The leatherwood tree has a unique connection to the West Coast of Tasmania. Eucryphia lucida was endemic to Gondwana and has been around for the past 65 million years. As an old-growth tree, leatherwood can live up to 500 years. The tree flowers from a young age, but doesn’t produce nectar until it matures at around 70-150 years old. The Campbells rely heavily on it for their honey as Tasmania’s cold-climate means not all trees flower every year.

“It’s really about trying to get them to accept us,” says Tristan. “To let them know we’re not there to cause harm.”

Tristan Campbell

“We’re very lucky to have leatherwood down here because it flowers regularly,” says Tristan. "Tasmania doesn’t get the regular flowering like they do on the mainland, where gums flower every couple of years. So leatherwood is the one thing we can go to.”

It also works for their bees. “It’s a healthy pollen for them. But importantly, it’s also the honey they can use in the hives over winter. We can go (to the West Coast) in summer, fill them up with leatherwood nectar, and they should have enough to survive the winter once we pack them down.”

Honey Tasmania

Once the bees have spent the winter working, their hives are brought back to the Tamar Valley where the Campbells settle them in a sunny spot to rest. “We have these rural spots we take the bees to,” says Tristan. “They’re always sheltered, with full sun, at the top of some valley usually with water views. I’m always quite jealous I can’t stay with them.”

Tristan says the Tasmanian honey season is very short. “We won’t see any honey until December and it’s pretty much finished by the end of February,” he says. “That production of honey in the three months is all the honey we get. But the leatherwood honey, when it flows, can make up for those lesser yields throughout the rest of the year.”

Leatherwood isn’t the only variety the Campbells’ bees feast upon. Along with a dozen varieties of tea-tree – including manuka – Honey Tasmania also produces peppermint gum, kunzea, prickly box, meadow and banksia honey. “We get the most varieties in the state,” says Tristan, “and we travel great distances looking for flowers.”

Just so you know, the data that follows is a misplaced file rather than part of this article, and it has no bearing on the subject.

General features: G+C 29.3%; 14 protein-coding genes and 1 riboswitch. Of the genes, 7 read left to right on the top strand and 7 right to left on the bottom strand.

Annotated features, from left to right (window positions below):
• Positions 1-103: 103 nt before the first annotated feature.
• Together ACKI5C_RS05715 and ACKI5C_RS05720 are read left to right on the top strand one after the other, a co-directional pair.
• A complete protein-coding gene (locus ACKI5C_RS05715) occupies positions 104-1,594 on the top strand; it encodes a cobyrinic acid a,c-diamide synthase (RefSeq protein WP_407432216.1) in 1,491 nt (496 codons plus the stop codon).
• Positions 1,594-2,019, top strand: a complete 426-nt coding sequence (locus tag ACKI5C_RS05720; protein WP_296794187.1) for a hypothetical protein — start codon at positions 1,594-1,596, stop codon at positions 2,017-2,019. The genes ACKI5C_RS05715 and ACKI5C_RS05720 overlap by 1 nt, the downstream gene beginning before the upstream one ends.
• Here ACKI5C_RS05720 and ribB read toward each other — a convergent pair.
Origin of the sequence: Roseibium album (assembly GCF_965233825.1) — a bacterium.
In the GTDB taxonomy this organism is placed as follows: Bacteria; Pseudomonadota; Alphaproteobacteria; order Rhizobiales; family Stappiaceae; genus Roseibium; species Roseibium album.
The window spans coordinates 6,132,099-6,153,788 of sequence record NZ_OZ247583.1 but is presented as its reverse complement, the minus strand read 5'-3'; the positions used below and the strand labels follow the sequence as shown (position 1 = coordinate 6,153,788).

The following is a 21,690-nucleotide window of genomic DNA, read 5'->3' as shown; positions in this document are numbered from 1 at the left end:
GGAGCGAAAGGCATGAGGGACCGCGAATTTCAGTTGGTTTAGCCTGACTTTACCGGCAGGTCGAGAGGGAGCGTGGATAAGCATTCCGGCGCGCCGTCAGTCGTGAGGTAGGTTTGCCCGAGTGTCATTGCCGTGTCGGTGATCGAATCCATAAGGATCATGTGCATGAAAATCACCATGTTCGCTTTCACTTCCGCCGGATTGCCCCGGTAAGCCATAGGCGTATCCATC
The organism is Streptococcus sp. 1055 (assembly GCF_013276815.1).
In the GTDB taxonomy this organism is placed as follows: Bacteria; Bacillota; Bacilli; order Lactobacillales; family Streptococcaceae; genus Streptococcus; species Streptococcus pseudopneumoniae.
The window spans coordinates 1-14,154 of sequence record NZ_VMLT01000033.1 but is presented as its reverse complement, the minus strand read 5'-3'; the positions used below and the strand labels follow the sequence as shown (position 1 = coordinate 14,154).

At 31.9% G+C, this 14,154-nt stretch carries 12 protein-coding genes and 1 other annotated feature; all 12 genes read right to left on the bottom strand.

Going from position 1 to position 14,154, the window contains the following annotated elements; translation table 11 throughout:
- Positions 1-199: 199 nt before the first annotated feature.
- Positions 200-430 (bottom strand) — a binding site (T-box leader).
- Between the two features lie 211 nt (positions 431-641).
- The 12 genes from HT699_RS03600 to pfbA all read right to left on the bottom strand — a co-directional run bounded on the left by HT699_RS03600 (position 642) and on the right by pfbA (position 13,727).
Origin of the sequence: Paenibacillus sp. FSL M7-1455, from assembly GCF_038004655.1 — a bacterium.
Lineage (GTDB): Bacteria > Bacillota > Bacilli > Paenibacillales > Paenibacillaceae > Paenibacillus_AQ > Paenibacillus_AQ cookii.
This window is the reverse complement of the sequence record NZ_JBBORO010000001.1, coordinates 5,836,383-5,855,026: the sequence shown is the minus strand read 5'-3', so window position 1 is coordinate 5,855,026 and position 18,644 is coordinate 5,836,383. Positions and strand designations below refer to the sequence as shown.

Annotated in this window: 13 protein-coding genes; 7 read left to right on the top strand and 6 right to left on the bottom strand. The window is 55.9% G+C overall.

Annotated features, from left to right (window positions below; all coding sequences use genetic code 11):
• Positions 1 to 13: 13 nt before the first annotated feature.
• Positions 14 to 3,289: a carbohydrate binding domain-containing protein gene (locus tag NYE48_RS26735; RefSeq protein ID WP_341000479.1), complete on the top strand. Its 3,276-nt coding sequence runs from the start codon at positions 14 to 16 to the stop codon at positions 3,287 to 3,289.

It’s not just the natural bounty of the island that sets Honey Tasmania apart. Rebecca and Tristan have intentionally kept the company from becoming too large to maintain the integrity of their processes.

All their honey is cold-processed, never pumped, and is robbed by hand. “By staying small we have much more control over what’s extracted,” says Tristan. “There’s no pumping or heating in our process. There are no hot knives, no steaming. We don’t have to take any shortcuts with the capturing of the honey. We’re not just trying to get the most the quickest.”

The Campbells are intent on keeping their operation small. “We spend time educating people about what raw, pure leatherwood is like,” says Tristan. “So if two years later we have twice as much and have to pump it through 400 metres of stainless steel piping, all we’ve said is out the window. It’s getting the balance right.”

This means while Honey Tasmania’s products are available in select outlets on the mainland, the best place to sample their leatherwood is close to where it’s produced. Regulars at the Harvest Market in Launceston, the couple have just opened their new shop, The Beehive, on Main Road in Exeter. “Connoisseurs lose their shit when they come to our stalls,” says Tristan. “A lot of people have a real passion for honey. It’s an easy one to fall into.”

This article is produced by Broadsheet in partnership with Tasmania – Go Behind the Scenery. Create your own Tassie story here.